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Book Reviews


The Golden Age of Ironwork

Henry Jonas Magaziner, with Photographs by Robert D. Golding. Introduction by Roger W. Moss. Ocean Pines Maryland: SkipJack Press, 2000. 224 pages, 173 photographs.

During the nineteenth century, Philadelphia was the center of America's burgeoning iron industry, in terms of both artistic and technological innovation. Although iron had been used for countless centuries, Philadelphian's found numerous new uses for the metal due to new technologies, refined artistic sensibilities and business acumen of iron manufacturers such as the ingenious Robert Wood. The essence of Philadelphia's key role in the iron industry is captured in the excellent new book, The Golden Age of Ironwork, by Henry Jonas Magaziner, with handsome photography by Robert D. Golding.

The author focuses much of the beginning of the book on describing in detail the production processes of both wrought and cast iron, and on the impact that the Industrial Revolution had on the way in which it was manufactured. He succeeds in describing technological and manufacturing methods in a manner that is both clear and fascinating, and, in my judgment, his is the most comprehensive and clear description of this subject in print.

Magaziner succinctly and clearly illustrates how Philadelphia developed as the leader of the American iron industry and how ironwork designed there was used and emulated by other across the nation. He focuses particular attention on the work of two master Philadelphia ironworkers, Robert Wood and Samuel Yellin, and he is correct in doing so.
No firm in the history of the United States has surpassed the ironwork produced in Philadelphia by Robert Wood and his successor firms.

While Robert wood gave prominence to Philadelphia as a producer of cast iron, Samuel Yellin broadened this reputation into the area of wrought iron. Although born and trained in Poland, Yellin moved to Philadelphia, in 1906, and quickly established himself as one of the most imaginative designers and extraordinary craftsman ever to work in wrought iron in America. Yellin's work often incorporated whimsical touches such as animal-like figures, birds and plant life, infusing his work with a vibrancy not often found in cast or wrought iron. Unlike the creations of most blacksmiths, Yellin's designs are usually identifiable due to his unique style and sense of design. The photographs in this book capture the visual excitement of his work. A door pull and lantern at Bryn Mawr's Goodhart Hall illustrated in this book, shows Yellin' brilliance as a designer and craftsman. These works embody so much energy that the door pull and lantern appear as though they are about to jump off the building.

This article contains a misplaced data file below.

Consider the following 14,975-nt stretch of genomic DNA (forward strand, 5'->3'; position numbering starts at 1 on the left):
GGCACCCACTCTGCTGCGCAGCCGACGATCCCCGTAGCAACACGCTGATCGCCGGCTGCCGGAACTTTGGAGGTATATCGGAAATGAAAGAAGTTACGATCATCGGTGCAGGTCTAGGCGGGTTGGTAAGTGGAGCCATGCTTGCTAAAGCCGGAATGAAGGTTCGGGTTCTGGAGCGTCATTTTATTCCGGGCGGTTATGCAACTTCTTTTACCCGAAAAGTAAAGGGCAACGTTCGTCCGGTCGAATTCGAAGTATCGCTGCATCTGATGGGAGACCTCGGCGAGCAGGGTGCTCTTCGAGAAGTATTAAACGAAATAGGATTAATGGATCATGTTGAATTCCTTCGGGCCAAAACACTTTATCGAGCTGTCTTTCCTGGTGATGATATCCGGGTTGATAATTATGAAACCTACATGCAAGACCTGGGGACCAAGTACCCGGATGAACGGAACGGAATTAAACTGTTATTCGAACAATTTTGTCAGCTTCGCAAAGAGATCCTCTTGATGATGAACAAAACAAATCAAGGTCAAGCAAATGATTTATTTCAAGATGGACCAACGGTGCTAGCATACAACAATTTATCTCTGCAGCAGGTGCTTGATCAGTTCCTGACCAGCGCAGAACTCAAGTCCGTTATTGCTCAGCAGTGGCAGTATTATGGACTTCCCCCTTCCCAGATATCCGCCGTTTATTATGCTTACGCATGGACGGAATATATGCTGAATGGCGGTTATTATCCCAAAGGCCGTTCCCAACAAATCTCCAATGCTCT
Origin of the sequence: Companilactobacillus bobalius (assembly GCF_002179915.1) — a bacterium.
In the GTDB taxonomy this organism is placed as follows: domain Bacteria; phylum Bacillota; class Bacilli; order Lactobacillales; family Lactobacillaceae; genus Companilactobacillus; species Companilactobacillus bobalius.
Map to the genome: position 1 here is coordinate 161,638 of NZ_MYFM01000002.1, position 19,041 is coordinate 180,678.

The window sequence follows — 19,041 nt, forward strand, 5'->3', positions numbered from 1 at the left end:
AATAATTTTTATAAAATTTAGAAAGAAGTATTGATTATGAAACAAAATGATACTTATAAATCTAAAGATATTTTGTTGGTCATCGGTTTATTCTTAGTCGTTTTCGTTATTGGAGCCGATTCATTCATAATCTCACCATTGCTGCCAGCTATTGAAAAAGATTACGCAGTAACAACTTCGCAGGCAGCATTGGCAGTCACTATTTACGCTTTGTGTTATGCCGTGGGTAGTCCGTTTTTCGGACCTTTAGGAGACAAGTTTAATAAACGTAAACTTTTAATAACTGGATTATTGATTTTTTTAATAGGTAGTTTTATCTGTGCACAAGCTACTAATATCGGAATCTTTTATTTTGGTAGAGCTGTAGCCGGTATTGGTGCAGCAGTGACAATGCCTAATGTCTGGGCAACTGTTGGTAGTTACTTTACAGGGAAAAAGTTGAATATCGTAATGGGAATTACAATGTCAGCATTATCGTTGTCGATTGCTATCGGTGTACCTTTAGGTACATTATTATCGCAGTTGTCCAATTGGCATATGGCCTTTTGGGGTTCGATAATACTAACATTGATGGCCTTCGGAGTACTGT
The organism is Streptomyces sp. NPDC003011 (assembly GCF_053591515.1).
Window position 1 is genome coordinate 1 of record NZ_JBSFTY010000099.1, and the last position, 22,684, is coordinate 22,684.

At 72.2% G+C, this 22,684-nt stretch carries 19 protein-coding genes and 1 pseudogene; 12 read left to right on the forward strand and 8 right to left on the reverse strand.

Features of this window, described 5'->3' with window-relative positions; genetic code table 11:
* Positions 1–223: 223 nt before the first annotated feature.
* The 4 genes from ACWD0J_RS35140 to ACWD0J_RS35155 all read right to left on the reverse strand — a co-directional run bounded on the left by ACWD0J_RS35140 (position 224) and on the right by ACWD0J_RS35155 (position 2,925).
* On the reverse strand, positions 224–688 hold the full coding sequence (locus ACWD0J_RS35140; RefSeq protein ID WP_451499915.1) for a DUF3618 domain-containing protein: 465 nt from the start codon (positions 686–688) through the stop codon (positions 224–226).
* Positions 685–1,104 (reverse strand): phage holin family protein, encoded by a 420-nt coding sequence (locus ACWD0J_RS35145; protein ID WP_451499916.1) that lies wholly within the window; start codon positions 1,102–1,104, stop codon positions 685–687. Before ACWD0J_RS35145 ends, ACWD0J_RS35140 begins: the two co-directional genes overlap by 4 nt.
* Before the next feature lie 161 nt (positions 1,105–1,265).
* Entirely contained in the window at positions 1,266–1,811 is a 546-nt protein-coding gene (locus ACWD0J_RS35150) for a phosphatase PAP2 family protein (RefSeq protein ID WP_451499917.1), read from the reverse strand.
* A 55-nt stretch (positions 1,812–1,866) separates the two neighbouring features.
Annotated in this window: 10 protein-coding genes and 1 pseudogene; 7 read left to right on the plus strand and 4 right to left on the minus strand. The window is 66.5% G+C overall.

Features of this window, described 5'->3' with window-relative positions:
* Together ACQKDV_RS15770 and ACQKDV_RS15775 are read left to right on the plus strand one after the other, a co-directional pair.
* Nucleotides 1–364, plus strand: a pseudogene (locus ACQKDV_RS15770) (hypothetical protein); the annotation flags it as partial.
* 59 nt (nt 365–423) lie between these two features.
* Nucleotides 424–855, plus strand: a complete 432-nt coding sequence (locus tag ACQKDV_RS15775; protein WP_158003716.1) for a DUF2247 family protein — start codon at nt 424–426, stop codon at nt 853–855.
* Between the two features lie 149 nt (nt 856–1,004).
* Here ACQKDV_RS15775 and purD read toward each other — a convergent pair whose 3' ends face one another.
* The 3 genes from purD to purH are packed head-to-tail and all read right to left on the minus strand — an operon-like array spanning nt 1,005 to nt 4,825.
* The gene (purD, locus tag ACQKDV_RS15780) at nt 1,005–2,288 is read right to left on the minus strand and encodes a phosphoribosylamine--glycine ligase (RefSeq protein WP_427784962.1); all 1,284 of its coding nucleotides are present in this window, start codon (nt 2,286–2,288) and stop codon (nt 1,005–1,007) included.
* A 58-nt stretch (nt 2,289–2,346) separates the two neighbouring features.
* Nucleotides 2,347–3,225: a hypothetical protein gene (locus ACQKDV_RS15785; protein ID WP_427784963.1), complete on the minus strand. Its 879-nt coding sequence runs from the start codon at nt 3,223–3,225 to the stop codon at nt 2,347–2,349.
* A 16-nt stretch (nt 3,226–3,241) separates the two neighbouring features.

The photographs by Robert D. Golding could not be better. They are beautiful and are a perfect match to the text. The book is to be commended for its mix of photographic images, providing examples of many different types of ironwork, primarily by Philadelphia firms and located in Philadelphia. Chapters focus on various applications of iron such as for facades of building, gates and doors, fences and railings, window and door grilles, and decorative features for streets, parks and gardens.

I very much enjoyed this book and will treasure it. It is one of the finest books that I have read on nineteenth century American ironwork, and it is the best book that deals with the role that Philadelphia played in creating cast and wrought iron in America. It is very readable and informative and a visual feast as well. A copy should be on the bookshelves of every person who appreciates and values the beauty in cast and wrought iron.

review by Sergei Troubetzkoy
19TH Century, Spring 2001, a periodical publication of The Victorian Society in America

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